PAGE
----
Divorcing Your Church Family

Pastoral styles and personalities will come and go, but the body of believers that we love and with whom we worship God, serve, grow in the Lord and fellowship with year after year is our church family.

These are the people who minister to us when we are sick and lonely and tired and hopeless and broken and afraid. They help us pick up the pieces of our shattered dreams and envision a brighter tomorrow.  They are there for us when we weep because of what we have sown. They walk with us through the desolate valley of the shadow of death, and lift us up into the arms of the Great Comforter.

These faithful friends also teach and correct and train us according to the Word of God. We share the Lord’s Supper and many other meals together. They encourage us to take our eyes off our circumstances and fix them on Jesus. They offer us grace and mercy and truth and accountability. They embolden us to share the Lord with the least, left, lonely and lost. Our church family cheers us on and laughs, rejoices, and celebrates the wins of life with us. And we, in turn, do this for them.

If we are not careful, we can allow a spirit of discontent with our church family to grow within us, one that is not constructive, exhorting our members to follow more closely in the dust of our Rabbi, but destructive. It begins with comparison. We hear an eloquent pastor speak when visiting another church, whose tone and demeanor and attitude is more pleasing to our senses than the one at our church. We attend a worship service elsewhere and like the type of music or ability of that worship team better than our own. We notice that the people at that other church are friendlier than where we attend church. And the list of defects associated with our body goes on.

There are legitimate reasons to leave a church, such as when false doctrine has infiltrated its teaching or preaching and the leadership is unwilling to correct it. But simply because we do not prefer the current preacher in the pulpit is not a Biblical basis for divorcing our church family. Rest assured, if we leave the precious fellowship of souls to whom we have made a commitment to love and support and to serve our King with, just because we do not like somebody, then we are destined to abandon our next church family at some point, too. Just as with a marriage, leaving our church family has more to say about our character than that of the one who we blame for causing us to leave.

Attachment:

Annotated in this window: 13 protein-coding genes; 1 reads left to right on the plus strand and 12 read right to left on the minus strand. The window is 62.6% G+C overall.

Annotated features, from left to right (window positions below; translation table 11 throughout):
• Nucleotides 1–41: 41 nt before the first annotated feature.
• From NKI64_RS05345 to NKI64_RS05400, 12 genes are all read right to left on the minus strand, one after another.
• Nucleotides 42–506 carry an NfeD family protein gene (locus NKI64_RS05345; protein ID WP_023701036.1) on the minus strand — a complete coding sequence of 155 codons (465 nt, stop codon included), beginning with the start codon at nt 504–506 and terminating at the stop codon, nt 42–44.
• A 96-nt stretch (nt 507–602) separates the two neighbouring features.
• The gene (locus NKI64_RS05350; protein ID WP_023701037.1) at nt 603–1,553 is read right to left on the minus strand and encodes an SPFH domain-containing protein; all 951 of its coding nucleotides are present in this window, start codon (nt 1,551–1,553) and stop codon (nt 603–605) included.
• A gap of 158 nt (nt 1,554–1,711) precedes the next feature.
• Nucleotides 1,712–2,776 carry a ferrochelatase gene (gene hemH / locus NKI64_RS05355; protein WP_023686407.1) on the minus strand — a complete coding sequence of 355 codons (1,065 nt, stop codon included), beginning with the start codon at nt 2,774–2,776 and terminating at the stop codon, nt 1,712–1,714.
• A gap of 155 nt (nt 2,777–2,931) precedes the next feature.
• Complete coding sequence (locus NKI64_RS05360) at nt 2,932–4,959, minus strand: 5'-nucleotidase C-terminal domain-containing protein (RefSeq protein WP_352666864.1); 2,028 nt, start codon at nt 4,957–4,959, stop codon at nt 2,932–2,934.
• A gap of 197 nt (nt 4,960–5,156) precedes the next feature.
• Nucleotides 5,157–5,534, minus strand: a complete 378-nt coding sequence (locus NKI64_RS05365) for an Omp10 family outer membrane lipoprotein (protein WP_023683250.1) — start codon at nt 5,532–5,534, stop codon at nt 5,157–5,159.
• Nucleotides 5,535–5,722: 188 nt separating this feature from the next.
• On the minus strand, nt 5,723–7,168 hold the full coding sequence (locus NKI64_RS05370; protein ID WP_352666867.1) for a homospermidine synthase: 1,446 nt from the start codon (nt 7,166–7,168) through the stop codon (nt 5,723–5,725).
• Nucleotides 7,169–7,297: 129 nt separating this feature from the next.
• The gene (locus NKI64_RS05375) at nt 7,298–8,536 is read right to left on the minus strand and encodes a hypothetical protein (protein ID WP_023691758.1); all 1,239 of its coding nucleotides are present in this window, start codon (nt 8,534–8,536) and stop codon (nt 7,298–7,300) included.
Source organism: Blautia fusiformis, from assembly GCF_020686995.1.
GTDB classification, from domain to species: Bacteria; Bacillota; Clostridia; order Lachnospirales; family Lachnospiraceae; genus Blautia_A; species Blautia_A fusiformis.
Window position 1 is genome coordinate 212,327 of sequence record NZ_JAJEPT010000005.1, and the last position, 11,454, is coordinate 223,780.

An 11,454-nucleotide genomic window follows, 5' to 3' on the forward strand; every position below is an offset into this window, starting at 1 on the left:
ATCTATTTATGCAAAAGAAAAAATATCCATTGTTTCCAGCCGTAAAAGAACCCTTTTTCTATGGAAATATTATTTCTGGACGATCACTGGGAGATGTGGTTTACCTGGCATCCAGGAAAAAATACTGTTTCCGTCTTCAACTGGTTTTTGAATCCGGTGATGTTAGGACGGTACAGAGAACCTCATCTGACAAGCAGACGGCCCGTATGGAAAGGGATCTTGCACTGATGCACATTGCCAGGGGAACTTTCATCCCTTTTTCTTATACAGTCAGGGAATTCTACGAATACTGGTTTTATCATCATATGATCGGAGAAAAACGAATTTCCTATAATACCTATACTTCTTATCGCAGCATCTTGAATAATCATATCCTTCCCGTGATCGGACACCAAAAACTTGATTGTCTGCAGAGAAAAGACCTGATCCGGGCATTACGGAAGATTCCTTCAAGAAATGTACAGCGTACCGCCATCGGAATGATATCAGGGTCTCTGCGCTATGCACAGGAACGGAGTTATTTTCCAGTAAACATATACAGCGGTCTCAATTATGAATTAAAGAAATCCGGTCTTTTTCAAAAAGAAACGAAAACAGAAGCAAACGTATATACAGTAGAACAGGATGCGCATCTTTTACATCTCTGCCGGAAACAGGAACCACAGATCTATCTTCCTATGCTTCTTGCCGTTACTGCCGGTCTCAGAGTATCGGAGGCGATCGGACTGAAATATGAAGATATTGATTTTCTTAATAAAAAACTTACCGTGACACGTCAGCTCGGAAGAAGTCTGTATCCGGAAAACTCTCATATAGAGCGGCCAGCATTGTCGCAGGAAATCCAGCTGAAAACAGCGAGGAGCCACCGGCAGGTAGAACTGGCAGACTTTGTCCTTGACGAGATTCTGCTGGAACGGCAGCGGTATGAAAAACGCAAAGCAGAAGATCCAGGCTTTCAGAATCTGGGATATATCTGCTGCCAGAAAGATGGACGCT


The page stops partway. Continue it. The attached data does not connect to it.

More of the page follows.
Lord, thank you for placing me in my beloved family of imperfect believers. Help me to remember that you can speak to me through anyone, not just through those people whose personalities I prefer and who think like me. Help me not to shut out people that you may want to use to speak to me, and to understand that you do not speak through their imperfect flesh, but through your Holy Spirit. Lord, please give me the courage, by the power of the Holy Spirit, to stay faithful to my church family as together we seek to follow you.

“And let us consider how we may spur one another on toward love and good deeds, not giving up meeting together, as some are in the habit of doing, but encouraging one another–and all the more as you see the Day approaching.” Hebrews 10:24-25

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